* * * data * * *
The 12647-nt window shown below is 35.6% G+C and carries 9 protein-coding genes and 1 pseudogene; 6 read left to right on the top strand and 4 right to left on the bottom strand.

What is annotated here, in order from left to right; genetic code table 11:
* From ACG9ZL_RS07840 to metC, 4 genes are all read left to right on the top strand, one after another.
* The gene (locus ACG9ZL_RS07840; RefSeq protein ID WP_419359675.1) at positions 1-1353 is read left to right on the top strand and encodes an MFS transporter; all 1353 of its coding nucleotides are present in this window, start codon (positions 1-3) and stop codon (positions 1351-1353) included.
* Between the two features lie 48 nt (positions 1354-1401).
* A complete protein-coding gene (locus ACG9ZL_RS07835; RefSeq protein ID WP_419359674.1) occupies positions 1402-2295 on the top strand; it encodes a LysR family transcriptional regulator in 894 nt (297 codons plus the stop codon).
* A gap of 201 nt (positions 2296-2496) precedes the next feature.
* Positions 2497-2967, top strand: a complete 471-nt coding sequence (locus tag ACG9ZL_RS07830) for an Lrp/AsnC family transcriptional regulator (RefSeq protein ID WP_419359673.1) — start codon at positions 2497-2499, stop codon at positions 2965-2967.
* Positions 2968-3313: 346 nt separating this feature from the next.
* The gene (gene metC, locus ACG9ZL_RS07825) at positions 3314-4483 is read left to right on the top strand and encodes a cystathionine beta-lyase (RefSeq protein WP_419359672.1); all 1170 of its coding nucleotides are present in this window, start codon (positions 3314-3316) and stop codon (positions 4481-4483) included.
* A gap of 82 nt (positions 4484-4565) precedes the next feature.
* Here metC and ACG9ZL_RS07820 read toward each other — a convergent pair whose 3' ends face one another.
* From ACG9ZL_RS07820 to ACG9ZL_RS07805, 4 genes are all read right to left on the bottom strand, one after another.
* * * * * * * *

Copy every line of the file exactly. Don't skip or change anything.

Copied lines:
The 12647-nt window shown below is 35.6% G+C and carries 9 protein-coding genes and 1 pseudogene; 6 read left to right on the top strand and 4 right to left on the bottom strand.

What is annotated here, in order from left to right; genetic code table 11:
* From ACG9ZL_RS07840 to metC, 4 genes are all read left to right on the top strand, one after another.
* The gene (locus ACG9ZL_RS07840; RefSeq protein ID WP_419359675.1) at positions 1-1353 is read left to right on the top strand and encodes an MFS transporter; all 1353 of its coding nucleotides are present in this window, start codon (positions 1-3) and stop codon (positions 1351-1353) included.
* Between the two features lie 48 nt (positions 1354-1401).
* A complete protein-coding gene (locus ACG9ZL_RS07835; RefSeq protein ID WP_419359674.1) occupies positions 1402-2295 on the top strand; it encodes a LysR family transcriptional regulator in 894 nt (297 codons plus the stop codon).
* A gap of 201 nt (positions 2296-2496) precedes the next feature.
* Positions 2497-2967, top strand: a complete 471-nt coding sequence (locus tag ACG9ZL_RS07830) for an Lrp/AsnC family transcriptional regulator (RefSeq protein ID WP_419359673.1) — start codon at positions 2497-2499, stop codon at positions 2965-2967.
* Positions 2968-3313: 346 nt separating this feature from the next.
* The gene (gene metC, locus ACG9ZL_RS07825) at positions 3314-4483 is read left to right on the top strand and encodes a cystathionine beta-lyase (RefSeq protein WP_419359672.1); all 1170 of its coding nucleotides are present in this window, start codon (positions 3314-3316) and stop codon (positions 4481-4483) included.
* A gap of 82 nt (positions 4484-4565) precedes the next feature.
* Here metC and ACG9ZL_RS07820 read toward each other — a convergent pair whose 3' ends face one another.
* From ACG9ZL_RS07820 to ACG9ZL_RS07805, 4 genes are all read right to left on the bottom strand, one after another.